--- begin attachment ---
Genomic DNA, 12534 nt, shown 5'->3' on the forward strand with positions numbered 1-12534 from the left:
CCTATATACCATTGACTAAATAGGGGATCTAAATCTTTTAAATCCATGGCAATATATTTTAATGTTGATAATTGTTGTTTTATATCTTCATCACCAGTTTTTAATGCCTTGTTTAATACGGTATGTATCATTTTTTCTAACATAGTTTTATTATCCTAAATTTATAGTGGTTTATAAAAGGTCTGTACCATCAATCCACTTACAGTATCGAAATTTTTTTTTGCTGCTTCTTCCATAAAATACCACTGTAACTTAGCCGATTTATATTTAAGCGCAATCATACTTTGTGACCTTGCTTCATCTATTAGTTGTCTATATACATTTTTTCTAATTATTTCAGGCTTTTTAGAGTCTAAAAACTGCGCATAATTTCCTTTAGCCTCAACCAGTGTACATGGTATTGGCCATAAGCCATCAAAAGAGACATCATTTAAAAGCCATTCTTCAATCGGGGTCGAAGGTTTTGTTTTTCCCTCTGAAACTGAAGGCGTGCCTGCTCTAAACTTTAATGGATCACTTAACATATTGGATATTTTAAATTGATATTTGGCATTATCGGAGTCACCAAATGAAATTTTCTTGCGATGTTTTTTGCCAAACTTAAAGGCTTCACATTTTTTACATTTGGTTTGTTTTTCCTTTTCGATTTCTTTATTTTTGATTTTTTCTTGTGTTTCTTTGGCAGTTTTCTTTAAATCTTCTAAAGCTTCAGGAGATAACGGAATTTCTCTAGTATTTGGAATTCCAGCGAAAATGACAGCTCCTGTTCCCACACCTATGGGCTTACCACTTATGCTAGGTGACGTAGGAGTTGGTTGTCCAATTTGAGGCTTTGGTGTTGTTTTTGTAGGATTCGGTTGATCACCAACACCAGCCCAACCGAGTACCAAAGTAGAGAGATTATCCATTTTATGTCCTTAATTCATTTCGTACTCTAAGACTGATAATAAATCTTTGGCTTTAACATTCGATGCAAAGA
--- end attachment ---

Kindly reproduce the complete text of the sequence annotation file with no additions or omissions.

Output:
Genomic DNA, 12534 nt, shown 5'->3' on the forward strand with positions numbered 1-12534 from the left:
CCTATATACCATTGACTAAATAGGGGATCTAAATCTTTTAAATCCATGGCAATATATTTTAATGTTGATAATTGTTGTTTTATATCTTCATCACCAGTTTTTAATGCCTTGTTTAATACGGTATGTATCATTTTTTCTAACATAGTTTTATTATCCTAAATTTATAGTGGTTTATAAAAGGTCTGTACCATCAATCCACTTACAGTATCGAAATTTTTTTTTGCTGCTTCTTCCATAAAATACCACTGTAACTTAGCCGATTTATATTTAAGCGCAATCATACTTTGTGACCTTGCTTCATCTATTAGTTGTCTATATACATTTTTTCTAATTATTTCAGGCTTTTTAGAGTCTAAAAACTGCGCATAATTTCCTTTAGCCTCAACCAGTGTACATGGTATTGGCCATAAGCCATCAAAAGAGACATCATTTAAAAGCCATTCTTCAATCGGGGTCGAAGGTTTTGTTTTTCCCTCTGAAACTGAAGGCGTGCCTGCTCTAAACTTTAATGGATCACTTAACATATTGGATATTTTAAATTGATATTTGGCATTATCGGAGTCACCAAATGAAATTTTCTTGCGATGTTTTTTGCCAAACTTAAAGGCTTCACATTTTTTACATTTGGTTTGTTTTTCCTTTTCGATTTCTTTATTTTTGATTTTTTCTTGTGTTTCTTTGGCAGTTTTCTTTAAATCTTCTAAAGCTTCAGGAGATAACGGAATTTCTCTAGTATTTGGAATTCCAGCGAAAATGACAGCTCCTGTTCCCACACCTATGGGCTTACCACTTATGCTAGGTGACGTAGGAGTTGGTTGTCCAATTTGAGGCTTTGGTGTTGTTTTTGTAGGATTCGGTTGATCACCAACACCAGCCCAACCGAGTACCAAAGTAGAGAGATTATCCATTTTATGTCCTTAATTCATTTCGTACTCTAAGACTGATAATAAATCTTTGGCTTTAACATTCGATGCAAAGA